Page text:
Earl’s Commentary on the Phaedrus, Part 4
In Part Three Socrates found Lysias’s speech to be repetititve and poorly
organized. In his own version of such a speech here, he shows Lysias how
it’s done. Socrates’s speech is masterfully organized. The disadvantages
the beloved will suffer if he accepts the lover as a suitor are broken
down into clearly defined categories and explained succinctly. These categories
- The beloved’s mind/education
- The beloved’s physical health/training
- The beloved’s property
- Pleasure during time the lover loves
- Promises broken, oaths unfulfilled after the lover has stopped loving.
But this very organization also emphasizes what the speech is missing:
the other half, the the list of advantages the beloved would enjoy from
accepting the non-lover. The tight structure here makes the piece seem
even more lopsided than it otherwise might. Phaedrus complains about this
at the beginning of Part
Five, and Socrates dismisses it by saying, „Just imagine everything
in reverse.“ Socrates is clearly not interested in completing this speech.
But even within the speech as he gave it, and the circumstances in which
he gave it, there are many things that undermine that speech and its supposed
There are several aspects of the speech that distance the speaker from
the topic. Lysias’s
speech is written in the first person.
Socrates’s speech begins with a third person narrative about a boy
with many suitors, and one who makes the argument he
then quotes. He thus establishes a structural distance between himself
and the argument of the text, a deliberate
dis-identification between the subject of enunication and the subject
Socrates also interrupts himself to describe the „inspiration“ that
seems to be flowing through him. He notes that his prose is rhythmic, like
a dithyramb. A dithyramb is a hymn to Dionysius. And indeed, his opening
phrase when he summoned the muses to aid him, „agete dê“ is a standard
beginning of a dithyramb. The invocation of the muses and the allusions
to dithyramb further distance Socrates from the responsibility for the
content of the speech, as the former suggest the muses generate it and
the latter a divine possession. Consider also, in the Ion
dialogue, what a low opinion Socrates expresses for rhapsodes [reciters
of epic poetry, particularly Homer], precisely because they are inspired
by muses, and thus do not know what they are talking about. That condition
which he maligned in the Ion
is the very one he uses as a defense against identification with the content
of his own recitation here.
Socrates’s definition of love here will also serve to subvert the text
of the speech from within, however it may not be apparent at first. He
asserts that „love is a desire.“
But this doesn’t seem to serve only as a basis for conceptual clarity.
This is the first lynchpin in his unmasking of the „I“ in Lysias’s speech.
Following the logic of Socrates’s speech as it proceeds from this definition
of love as desire,
one might very well ask oneself what the difference is then between the
lover and the non-lover? Both obviously desire the boy in question. This
question, however, doesn’t actually call attention to weaknesses in Socrates’s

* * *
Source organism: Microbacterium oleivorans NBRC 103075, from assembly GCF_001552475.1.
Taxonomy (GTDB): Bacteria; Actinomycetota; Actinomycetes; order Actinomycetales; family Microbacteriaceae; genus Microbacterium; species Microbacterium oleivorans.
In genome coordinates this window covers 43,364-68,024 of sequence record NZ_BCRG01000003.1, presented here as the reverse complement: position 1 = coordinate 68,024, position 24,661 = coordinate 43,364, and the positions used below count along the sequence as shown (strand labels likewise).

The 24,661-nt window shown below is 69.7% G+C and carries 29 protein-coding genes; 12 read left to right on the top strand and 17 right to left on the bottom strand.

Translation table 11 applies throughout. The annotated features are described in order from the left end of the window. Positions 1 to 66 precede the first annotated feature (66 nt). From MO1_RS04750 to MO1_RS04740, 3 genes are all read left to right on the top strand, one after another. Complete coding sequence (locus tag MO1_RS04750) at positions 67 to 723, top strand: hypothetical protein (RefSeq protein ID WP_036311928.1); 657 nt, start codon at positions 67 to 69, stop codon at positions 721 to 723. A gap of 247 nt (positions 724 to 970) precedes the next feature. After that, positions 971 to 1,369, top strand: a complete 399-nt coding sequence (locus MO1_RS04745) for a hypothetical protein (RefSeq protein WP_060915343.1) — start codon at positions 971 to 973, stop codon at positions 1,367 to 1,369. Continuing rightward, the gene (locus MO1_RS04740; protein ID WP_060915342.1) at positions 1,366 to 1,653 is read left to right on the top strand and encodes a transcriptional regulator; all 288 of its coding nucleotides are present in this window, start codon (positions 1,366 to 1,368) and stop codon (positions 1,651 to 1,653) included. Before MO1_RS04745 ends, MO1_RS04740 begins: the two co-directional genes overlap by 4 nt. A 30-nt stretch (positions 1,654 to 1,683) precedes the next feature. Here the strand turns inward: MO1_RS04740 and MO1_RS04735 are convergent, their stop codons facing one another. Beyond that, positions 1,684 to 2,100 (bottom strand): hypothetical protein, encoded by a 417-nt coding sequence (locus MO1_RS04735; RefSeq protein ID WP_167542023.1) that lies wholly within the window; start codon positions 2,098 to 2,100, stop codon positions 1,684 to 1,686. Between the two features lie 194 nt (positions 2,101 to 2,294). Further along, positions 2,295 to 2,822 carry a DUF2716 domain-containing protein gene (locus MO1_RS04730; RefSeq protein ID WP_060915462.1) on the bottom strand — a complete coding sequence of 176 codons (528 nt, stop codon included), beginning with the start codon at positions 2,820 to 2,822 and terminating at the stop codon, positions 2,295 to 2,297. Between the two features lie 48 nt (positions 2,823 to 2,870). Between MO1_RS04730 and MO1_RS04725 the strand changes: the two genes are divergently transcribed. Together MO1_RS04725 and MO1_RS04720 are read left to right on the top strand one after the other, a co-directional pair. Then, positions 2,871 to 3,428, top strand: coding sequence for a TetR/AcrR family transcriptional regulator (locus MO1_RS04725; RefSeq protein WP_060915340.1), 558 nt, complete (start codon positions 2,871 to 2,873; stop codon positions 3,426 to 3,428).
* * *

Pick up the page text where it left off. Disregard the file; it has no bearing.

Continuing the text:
speech, but rather is the question Socrates means to elicit, in order to
direct it onto Lysias’s speech. One of the fundamental obfuscations in
Lysias’s speech is that the premise, as delivered, erases any real distinctions
between the lover and the non-lover. In this case, it is also because,
as Socrates will say explicitly in Part Five, that the alleged „non-lover“
in Lysias’s text is really a would-be lover, and the argument developed
there is just a ploy to seduce the would-be beloved from a new, yet deceitful
The setting in which Socrates delivers the speech in praise of the non-lover
also generates a dissonance between the ‚form‘ and the ‚content‘ of that
speech. Just as the third-person narrative mode marked Socrates’s distance
from that „content“ discursively, the veil over his face during the delivery
of the speech marked that distance performatively. He covers his face because
he is ashamed of the words he speaks.
Even distanced by narrative structure, the praise of the non-lover is
further belied by the very reasons Socrates is delivering the speech against
his will. He gives the speech at the request of his beloved, Phaedrus.
And it is for his love for and Phaedrus and for speeches that prompts him
to do it. Phaedrus had threatened not to share any more speeches with Socrates
if Socrates would not fulfill this request. We were introduced to Phaedrus
as a lover of speeches (ton
logoon erastes). The semantic
range of eros to include individuals and speeches has already been
established as literal and dynamic.
It is not only out of shame Socrates covers his face. While spinning
a „mythic“ defense of the non-lover, he could not look on Phaedrus, who
is the embodiment of the eros motivating the speech in the first place.
Phaedrus is both the cause and the addressee of the speech, performed out
of love and against the will of Socrates, a condition which is precisely
that which Socrates describes as the „hubris“ or „excess“ of the lover
in this speech, thereby classifying the lover with the glutton and the
238b=c]. I will return to the contradictions of this particular conflict
between „lover“ and „philosopher“ in
a later Commentary.
BACK to Phaedrus Part Four
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Introduction to this Kit
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To a Customized Greek Glossary
Who Was Socrates?
Who Was Plato?
Who Was Phaedrus?
Who Was Lysias?
Who were the sophists
From the Life of Alcibiades
What were the Eleusinian Mysteries?
Precision – a Mini-Manifesto
A Greek Lexicon
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Con-texts of the Phaedrus